Energy systems face far reaching changes substantiated on the one hand by the Paris Agreement [1
] and on the other by deep technological change [2
]. Both challenges are closely interlinked if one focuses on targeted technological breakthroughs, as building structures that collect more energy than they consume, mobility that is partially fulfilled by advanced information technologies, e.g., based on holography, or grid structures for electricity, heat and gas that are coupled and become bi-directional. Ultimately this might have decisive impacts on economic structures that foster the qualities of the sustainability of energy systems. What this really means for the transformation of energy systems is less obvious. This is one of the lessons learned from the German effort under the heading of Energiewende [5
] as the focus on the phase-out of nuclear led to a shift to electricity from renewables but turned out to be not sufficient for a decisive reduction of greenhouse gases. Although this deliberate policy effort has triggered the take-off of wind power and photovoltaics on a global scale and renewables account now for about one third of electricity production, greenhouse gas emissions in Germany have not significantly decreased [6
]. Substantial challenges remain like the phase-out of coal for which a Federal Government Commission was appointed, or the improvement of energy efficiency on all layers of the energy value chain.
Since energy systems are intimately woven into any other resource use for personal or business purposes, the same caveats and restrictions apply, as observing the planetary boundaries [8
] or the Sustainable Development Goals [9
]. Given this perspective, we provide operational guidelines for putting energy systems on a sustainable trajectory that encompass much more than the conventional recommendations of shifting to renewables and improving energy efficiency. Although fully covering sustainability qualities is not trivial and not the focus of this paper, we emphasize the qualities of low energy and low carbon for more sustainable energy systems. We put forward the proposition that this requires a deepened understanding of the internal structure of energy systems, ranging from the still not well-known functionalities for thermal, mechanical and specific electric services via the full energy value chain up to primary energy. This opens a broader perspective on targeted transitions of our energy systems that emphasizes the role of grids and technological innovations on each layer of the energy value chain in addition to the substitution of fossil energy sources by renewables. This approach enables handling the implication of radical technological change and allows the discovery of synergies from a much better integration of all components of the energy system. As a key result we obtain insights about the role of newly designed energy grids for electricity, heating and cooling, gas and information technologies as contributing to sustainability.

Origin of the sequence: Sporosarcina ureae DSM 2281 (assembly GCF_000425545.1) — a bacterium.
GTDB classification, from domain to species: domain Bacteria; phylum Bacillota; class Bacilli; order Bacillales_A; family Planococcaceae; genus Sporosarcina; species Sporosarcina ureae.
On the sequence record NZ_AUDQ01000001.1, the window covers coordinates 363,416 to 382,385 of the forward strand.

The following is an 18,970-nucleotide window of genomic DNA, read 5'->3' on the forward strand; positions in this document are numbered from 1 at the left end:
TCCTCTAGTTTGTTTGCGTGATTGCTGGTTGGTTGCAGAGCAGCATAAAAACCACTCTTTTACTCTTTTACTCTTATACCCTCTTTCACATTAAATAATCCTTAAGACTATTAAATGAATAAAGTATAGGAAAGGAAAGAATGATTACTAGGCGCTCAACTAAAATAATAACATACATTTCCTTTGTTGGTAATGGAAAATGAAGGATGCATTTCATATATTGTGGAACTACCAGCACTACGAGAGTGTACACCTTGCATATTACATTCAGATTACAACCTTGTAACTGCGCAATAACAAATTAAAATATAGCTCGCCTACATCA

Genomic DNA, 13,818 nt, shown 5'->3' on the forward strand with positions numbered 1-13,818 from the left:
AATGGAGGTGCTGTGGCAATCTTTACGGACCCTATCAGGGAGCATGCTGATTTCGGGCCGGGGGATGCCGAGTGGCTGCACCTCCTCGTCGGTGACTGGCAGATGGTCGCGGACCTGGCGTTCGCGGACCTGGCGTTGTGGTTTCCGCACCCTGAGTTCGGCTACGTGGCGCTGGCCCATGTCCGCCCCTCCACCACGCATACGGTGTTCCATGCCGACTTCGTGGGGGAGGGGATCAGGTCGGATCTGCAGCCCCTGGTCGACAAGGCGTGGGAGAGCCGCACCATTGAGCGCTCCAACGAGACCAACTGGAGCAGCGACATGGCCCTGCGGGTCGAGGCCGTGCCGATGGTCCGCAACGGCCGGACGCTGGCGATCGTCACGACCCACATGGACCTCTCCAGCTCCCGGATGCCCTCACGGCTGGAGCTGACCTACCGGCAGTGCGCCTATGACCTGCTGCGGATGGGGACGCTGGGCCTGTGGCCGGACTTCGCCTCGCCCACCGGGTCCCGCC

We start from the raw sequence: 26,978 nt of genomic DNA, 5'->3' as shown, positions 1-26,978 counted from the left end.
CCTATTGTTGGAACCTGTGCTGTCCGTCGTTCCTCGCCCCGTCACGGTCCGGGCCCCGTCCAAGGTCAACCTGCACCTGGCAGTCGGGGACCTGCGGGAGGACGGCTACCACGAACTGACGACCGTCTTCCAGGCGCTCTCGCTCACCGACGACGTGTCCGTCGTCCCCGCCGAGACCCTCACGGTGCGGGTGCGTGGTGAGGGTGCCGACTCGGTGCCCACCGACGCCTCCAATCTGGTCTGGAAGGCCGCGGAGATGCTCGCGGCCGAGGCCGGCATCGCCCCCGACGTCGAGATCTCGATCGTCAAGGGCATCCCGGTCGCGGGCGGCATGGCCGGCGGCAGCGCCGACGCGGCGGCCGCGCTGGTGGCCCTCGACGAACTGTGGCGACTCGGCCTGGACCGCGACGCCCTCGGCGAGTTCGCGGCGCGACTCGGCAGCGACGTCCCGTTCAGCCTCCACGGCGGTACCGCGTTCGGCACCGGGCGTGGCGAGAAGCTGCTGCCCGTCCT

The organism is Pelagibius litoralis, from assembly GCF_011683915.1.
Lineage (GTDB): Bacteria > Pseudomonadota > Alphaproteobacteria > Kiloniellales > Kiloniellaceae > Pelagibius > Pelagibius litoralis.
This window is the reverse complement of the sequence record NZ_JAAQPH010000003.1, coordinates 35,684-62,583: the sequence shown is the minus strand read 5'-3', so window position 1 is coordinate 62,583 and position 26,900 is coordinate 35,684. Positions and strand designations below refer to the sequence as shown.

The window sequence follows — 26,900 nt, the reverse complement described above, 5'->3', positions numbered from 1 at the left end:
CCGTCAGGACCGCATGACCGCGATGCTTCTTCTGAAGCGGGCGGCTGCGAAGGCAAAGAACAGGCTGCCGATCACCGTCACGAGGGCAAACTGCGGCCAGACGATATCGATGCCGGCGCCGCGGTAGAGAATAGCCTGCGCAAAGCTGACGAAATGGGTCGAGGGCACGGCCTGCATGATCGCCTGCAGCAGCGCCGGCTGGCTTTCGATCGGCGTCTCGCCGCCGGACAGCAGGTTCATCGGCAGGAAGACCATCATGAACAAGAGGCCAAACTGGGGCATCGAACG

2. A Framework for Integrated Energy System Analysis
For analyzing radical transformations of energy systems along sustainable trajectories, a deepened structural analysis provides guidance for transition strategies. This effort is closely tied to the need for advancements in analytical approaches since current modelling approaches face limitations when it comes to their ability to deal with the long-term evolution of technologies and economic structures as addressed e.g., by [10
2.1. The Limits of Conventional Approaches to Analyzing Energy Systems
There is emerging evidence that existing methodological approaches to analyzing energy systems need to be further enhanced to discover the subtleties of long-term transformation processes. Mainstream economic modelling designs as econometric, computable general equilibrium, New Keynesian or complex Integrated Assessment models (IAMs) in general are characterized by an almost complete absence of details of the complete energy value chain [13